The two player conundrum

Pirate Brawl! is a competitive game with many player interactions. Originally designed as a three to four player game, how can we turn it into an exciting two player experience?

Playtesting Pirate Brawl! at the Factory in 2017

Imagine this: You are sitting around the kitchen table with two (or more) of our friends playing a competitive game. You are clearly in the lead. Friend One turns over to friend Two: “You know what to do, right?”.

And your downfall begins …

In competitive games with player interaction an exciting layer of negotiation, treaties and betrayal emerges.

Player are faced with new interesting decision: Should I support Ania against Marcy because Marcy is in the lead? But what if Ania is not successful and Marcy strikes back at me? And what if Ania is indeed successful …

When executed well these social mechanics drive a game (when implemented poorly they lead to stalemates and king making).

Now imagine: Marcy decides not to play tonight. Welcome to the two player conundrum.

Pirate Brawl! was originally designed as a three to four player game. Player interaction (conflicts! stealing!) drives the gameplay.

But why making a two player version at all? You have something great going, don’t spoil it by slabbing on some half baked two player experience.

I tend to agree. But there are good arguments to include a version for two players.

One: It is easy to find one other player. Grab your roommate, your loved one, one friend, done. Accommodating a larger variety of player counts adds to the flexibility of the game and it will get played more often.

And two, a completely different and more personal reason: I enjoy the challenge. Here I have a game, which I tremendously enjoy playing with my friends. Is it possible to recreate the same experience for two players?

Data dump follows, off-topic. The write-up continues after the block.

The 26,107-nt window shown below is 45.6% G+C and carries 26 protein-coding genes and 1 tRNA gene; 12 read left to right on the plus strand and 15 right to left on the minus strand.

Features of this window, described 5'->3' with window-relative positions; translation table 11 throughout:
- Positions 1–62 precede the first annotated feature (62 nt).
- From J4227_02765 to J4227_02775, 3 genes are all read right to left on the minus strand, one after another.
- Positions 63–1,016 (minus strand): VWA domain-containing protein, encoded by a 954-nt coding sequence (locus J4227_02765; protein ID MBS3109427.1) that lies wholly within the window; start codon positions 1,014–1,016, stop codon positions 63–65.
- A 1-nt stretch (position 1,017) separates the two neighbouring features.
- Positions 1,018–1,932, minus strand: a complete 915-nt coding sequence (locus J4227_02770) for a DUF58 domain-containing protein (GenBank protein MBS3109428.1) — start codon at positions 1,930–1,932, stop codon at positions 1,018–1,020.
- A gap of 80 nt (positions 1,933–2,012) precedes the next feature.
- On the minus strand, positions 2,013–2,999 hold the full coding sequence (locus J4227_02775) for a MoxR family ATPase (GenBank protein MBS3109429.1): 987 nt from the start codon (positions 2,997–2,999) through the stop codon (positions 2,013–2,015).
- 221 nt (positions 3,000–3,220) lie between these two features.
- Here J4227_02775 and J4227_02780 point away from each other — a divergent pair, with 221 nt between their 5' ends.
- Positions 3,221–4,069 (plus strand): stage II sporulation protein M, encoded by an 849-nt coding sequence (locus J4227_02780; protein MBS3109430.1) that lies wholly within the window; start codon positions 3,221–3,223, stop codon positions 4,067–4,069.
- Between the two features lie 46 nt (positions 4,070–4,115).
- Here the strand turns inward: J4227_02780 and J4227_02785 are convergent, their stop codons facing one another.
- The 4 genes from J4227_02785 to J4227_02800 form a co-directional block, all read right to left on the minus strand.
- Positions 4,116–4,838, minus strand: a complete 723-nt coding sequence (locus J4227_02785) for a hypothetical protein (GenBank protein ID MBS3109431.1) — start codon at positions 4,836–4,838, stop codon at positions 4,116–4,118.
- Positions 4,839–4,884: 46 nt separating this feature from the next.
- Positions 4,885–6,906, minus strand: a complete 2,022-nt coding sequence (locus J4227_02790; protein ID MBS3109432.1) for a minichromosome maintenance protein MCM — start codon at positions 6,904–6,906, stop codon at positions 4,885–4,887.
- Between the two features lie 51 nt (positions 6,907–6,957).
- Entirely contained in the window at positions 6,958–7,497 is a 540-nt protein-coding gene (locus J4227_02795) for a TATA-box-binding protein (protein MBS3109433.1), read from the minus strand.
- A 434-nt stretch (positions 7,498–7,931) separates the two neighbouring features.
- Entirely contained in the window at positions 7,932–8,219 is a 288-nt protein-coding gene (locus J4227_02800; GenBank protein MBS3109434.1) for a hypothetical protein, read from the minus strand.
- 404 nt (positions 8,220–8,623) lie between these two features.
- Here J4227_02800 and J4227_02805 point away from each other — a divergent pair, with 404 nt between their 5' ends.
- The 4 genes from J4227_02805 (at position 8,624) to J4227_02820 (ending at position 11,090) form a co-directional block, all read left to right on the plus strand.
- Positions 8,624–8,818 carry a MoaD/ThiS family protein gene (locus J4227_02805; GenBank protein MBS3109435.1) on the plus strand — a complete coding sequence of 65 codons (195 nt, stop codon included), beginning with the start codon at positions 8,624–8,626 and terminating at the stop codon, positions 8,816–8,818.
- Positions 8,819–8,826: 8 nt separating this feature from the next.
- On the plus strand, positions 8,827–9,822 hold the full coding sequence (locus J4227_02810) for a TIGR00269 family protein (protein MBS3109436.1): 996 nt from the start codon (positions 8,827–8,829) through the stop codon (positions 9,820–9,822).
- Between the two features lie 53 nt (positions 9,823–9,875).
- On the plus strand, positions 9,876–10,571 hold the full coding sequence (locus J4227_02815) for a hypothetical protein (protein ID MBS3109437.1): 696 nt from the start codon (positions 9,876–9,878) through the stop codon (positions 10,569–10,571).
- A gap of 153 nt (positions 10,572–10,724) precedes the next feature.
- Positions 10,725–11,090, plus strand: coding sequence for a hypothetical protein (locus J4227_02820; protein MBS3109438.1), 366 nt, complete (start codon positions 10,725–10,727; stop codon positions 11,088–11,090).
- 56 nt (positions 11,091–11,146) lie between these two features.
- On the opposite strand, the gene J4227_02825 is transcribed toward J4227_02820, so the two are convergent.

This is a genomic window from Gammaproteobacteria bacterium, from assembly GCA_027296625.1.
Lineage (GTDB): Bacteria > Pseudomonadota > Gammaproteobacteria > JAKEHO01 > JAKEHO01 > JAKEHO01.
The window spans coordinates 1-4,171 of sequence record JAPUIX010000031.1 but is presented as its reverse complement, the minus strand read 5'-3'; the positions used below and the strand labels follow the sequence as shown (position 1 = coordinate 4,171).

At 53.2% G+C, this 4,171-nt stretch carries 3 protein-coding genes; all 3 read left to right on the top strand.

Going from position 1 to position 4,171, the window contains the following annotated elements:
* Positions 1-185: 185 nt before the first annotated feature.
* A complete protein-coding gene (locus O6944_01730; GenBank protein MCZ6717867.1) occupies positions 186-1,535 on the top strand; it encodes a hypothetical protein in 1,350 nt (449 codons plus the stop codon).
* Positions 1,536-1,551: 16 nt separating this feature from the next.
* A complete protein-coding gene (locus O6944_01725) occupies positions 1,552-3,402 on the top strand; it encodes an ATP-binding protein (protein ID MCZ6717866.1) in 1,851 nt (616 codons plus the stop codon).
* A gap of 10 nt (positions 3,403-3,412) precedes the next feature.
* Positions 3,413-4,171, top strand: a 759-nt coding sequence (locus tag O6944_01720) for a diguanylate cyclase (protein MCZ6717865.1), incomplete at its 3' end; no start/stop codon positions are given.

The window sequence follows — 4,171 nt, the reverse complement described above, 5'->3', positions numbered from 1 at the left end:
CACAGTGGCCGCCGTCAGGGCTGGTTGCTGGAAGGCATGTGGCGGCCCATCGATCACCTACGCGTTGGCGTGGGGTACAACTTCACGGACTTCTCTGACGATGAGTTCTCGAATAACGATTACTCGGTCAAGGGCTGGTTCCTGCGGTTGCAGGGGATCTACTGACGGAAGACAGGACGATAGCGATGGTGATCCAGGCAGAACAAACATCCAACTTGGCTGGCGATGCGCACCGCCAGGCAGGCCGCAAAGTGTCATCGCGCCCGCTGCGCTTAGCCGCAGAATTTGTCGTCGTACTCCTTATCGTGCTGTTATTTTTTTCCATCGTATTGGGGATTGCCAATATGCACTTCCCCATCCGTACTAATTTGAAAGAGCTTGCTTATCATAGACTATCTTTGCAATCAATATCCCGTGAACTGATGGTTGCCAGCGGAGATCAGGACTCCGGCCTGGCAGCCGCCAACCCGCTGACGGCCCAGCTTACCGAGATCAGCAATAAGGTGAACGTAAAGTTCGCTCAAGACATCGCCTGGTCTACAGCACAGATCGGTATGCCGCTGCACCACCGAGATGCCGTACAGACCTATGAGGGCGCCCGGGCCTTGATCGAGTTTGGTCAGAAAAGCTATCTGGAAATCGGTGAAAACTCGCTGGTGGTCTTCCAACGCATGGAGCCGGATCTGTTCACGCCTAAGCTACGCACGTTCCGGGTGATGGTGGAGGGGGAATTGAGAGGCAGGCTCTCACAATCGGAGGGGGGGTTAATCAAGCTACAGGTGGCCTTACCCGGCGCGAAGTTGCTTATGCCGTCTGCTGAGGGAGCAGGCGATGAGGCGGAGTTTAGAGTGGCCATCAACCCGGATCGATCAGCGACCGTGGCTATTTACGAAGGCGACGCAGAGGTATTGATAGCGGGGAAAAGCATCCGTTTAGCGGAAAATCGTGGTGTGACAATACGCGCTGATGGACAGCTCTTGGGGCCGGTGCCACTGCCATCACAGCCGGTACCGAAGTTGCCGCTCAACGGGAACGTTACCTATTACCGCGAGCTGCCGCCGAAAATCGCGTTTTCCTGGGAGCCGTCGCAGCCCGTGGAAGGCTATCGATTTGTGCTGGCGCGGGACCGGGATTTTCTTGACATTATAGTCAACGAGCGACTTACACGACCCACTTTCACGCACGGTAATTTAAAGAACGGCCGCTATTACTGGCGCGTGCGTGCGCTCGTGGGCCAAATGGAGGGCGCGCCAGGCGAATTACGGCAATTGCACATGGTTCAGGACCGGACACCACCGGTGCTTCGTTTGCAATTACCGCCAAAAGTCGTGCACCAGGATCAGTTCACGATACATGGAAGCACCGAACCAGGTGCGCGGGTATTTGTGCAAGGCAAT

The answer could be no.

In some games the triangle of power is so deeply engrained in the mechanics that a two player version will be in the best case stale and in the worst case imbalanced.

Luckily, this is not the case for Pirate Brawl!.

Pirate Brawl! has a strong inherent symmetry: Each player receives the same set of starting items (cards/ships/ports/..) with only slight variations to mitigate a first player advantage.

Drawing cards from a stack (each player has their own) is the only mechanical randomiser. The draw stacks are small (twelve cards) and the card powers are balanced, so an individual draw does not lead to an overwhelming advantage.

Symmetries and low randomness result in a balanced gameplay.

So, good news everyone? We don’t have to worry that, if we take away the third party, the game will turn it into a boring the-first-round-decides-who-wins-and-the-remaing-twenty-we-still-have-to-play-out affair?

True, but …

Player actions in Pirate Brawl! often include, as a side-effect, drastic changes to the board state. The next player find themselves in front of a new (and often hilarious) puzzle. Solving these puzzles is the core of the game.

In a game with only two players these changes become much more predictable. Play Pirate Brawl! with two players without any rule changes and you end up with a balanced but not very exciting game.

Famous 18th century pirates Mary Read and Anne Bonne (A General History of Pyrates, East Carolina University, Digital Collection).

The solution for this problem turned out to be straight forward: Don’t play with only two players 😉 If the third player is crucial to the game, keep her!

For the two player game in Pirate Brawl! you set up a three player game with both player taking turns controlling the action of the second captain.

This might sound like a lazy solution. But lazy is good! Lazy means, you didn’t have to change much. Why change a great game if you don’t have to?

In addition to solving the issue of too much predictability keeping the third player adds a new layer of interesting decisions: If I play the extra player very aggressive, how will this affect me when the other player is controlling them?

It also adds a new “wavy” asymmetry: with every change of control over the extra player the balance of power shifts. As it turns out this makes for a great two player game.

The two player variant of Pirate Brawl! is currently my absolute favourite! Maybe we need to go back and see what can be improved in the three and four player versions 😉

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